You can bet your life that every struggling football manager loves to tell you how much they “care”, how they are “hurting like the fans”. You can pick up any rock magazine and read a story about how hard the band has worked in the studio, how they’ve “slaved” and whatever other word you want to put in there.
In the case of Melbourne’s Dead City Ruins, they can take these epithets and genuinely tell you they’ve given everything for the band.
Back in 2013 this reviewer saw them support Skid row and Ugly Kid Joe and mentioned on the forerunner of MV that you “should keep an eye on this mob, they might be worth it.”
We knew then they’d paid their own way over here. What we didn’t know was what happened two years later. In 2015 they sold everything they owned, gave up their jobs back home and came to Europe to make it.
“Never Say Die” indeed.
This disillusionment with the rock n roll scene of their homeland is perhaps reflected in the fact that the nine songs it includes have pretty much nothing at all to do with what we might term the classic “Aussie” rock n roll swagger. Instead, “Dead Man” takes about three seconds to mark itself out as different. A groove, a slam something akin to that of the aforementioned Skid Row in their “Slave To The Grind” era, but that’s not all. Before it’s done they’ve referenced NWOBHM (singer Jake Wiffen lets out a very Halford type scream at the end) a bit of Black Label Society and a touch of Thin Lizzy – no mean feat in less than three minutes.
This is their third full length and although the others have been excellent, this is the most confident sounding. “Bones” comes from the same filthy, greasy gene pool as Crobot might have done on their first, and “Dirty Water” drinks from the same well as the mighty Monster Truck. “Wash me clean” goes it’s hook, but it’s debatable whether there’s a strong enough detergent around for that job, in fairness.
Rock and roll the way its meant to taste, hewn from endless nights in a van (they helpfully call their tour bus The Blue Bastard) and from sleepless nights for the release of playing live. Its credit to the producer James Lewis (who has worked with acts like The Arctic Monkeys) that he has captured the essence of DCR right here.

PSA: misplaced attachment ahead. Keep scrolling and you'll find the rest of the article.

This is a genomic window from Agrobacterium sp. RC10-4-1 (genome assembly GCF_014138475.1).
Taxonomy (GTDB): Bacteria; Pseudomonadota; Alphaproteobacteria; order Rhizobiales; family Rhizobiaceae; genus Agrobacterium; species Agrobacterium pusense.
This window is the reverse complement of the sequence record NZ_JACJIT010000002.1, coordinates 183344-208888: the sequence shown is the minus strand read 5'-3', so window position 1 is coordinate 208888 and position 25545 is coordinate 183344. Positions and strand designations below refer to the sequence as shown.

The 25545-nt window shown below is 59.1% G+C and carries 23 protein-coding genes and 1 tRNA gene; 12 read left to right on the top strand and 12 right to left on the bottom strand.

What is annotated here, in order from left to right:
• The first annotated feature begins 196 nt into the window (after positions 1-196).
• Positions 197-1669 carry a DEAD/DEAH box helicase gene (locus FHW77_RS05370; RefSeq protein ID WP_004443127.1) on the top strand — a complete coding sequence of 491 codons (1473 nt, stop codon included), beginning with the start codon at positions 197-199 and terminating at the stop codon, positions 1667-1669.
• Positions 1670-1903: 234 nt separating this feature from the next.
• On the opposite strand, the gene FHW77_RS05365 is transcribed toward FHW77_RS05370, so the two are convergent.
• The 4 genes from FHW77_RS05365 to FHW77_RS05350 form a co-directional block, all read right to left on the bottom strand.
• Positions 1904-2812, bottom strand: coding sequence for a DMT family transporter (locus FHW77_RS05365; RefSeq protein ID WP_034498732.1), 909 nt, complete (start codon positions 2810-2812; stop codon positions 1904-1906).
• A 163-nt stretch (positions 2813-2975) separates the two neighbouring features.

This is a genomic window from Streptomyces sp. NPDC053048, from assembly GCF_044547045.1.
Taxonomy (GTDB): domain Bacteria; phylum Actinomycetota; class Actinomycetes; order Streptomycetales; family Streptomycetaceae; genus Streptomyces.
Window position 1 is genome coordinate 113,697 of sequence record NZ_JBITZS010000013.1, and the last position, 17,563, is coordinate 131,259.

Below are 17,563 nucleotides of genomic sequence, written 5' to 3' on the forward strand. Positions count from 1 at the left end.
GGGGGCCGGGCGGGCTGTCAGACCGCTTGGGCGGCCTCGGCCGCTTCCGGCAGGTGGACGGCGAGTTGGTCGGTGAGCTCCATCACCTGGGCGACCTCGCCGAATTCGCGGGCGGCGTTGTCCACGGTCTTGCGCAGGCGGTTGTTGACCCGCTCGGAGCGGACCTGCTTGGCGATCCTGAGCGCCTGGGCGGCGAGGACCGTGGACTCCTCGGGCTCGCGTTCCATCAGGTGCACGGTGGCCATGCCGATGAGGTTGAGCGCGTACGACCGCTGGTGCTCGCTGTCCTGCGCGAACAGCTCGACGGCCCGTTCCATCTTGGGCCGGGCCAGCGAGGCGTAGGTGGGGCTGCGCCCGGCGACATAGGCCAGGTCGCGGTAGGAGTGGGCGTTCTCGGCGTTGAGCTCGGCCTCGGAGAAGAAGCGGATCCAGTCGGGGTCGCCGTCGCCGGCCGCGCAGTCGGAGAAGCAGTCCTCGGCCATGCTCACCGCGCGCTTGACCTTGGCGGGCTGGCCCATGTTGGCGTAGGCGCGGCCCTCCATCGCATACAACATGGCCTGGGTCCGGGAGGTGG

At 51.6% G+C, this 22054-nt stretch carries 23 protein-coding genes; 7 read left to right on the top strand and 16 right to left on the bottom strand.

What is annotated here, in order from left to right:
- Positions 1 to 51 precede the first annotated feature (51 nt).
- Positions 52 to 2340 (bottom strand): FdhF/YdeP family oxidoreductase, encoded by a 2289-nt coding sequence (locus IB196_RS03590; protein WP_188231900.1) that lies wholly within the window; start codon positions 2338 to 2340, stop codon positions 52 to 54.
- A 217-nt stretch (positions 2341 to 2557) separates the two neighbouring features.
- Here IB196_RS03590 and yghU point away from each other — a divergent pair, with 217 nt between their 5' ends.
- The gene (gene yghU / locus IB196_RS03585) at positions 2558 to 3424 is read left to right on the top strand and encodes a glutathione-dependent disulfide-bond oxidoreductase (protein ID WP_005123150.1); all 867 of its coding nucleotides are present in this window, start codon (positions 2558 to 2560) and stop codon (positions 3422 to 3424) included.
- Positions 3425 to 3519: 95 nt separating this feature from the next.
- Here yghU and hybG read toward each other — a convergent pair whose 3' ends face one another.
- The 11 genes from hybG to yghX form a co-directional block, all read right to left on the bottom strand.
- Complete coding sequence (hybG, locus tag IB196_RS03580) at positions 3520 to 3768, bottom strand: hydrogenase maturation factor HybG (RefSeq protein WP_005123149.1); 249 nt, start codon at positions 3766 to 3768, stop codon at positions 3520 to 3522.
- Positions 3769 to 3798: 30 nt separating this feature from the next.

There is no little skill, either. “Rust And Ruin” is a ballad with a dreamy side, which they follow up with “The River Song” which is firstly, surely designed for playing live, and secondly is the type of thing that if Black Stone Cherry did it, would go platinum.
Not that Dead City Ruins are ever found wanting when it comes to the soaring stakes., “We Are One” has echoes of Thin Lizzy covering an early Def Leppard song, and “Destroyer” is a short sharp boot to the balls but still aims high.
“Raise Your Hands” (not a Bon Jovi cover….) is almost a hymn to themselves. The first line, “Raise your hands if you wanna be saved” casts them as rock n roll preachers, and there’s even a cheeky little Led Zep reference too.
The short nature of the album that there is nothing extraneous, but the closing “Lake Of Fire” gives hints perhaps that there is more still to come. Epic sounding it winds its way around and effectively is two songs in one given the way it builds.
It – like the rest of the record – is testament to Dead City Ruins ambition. “Never Say Die” is the sound of a band pulling out all the stops. Like you have to when everything you do is make or break. This is one gamble that is paying dividends.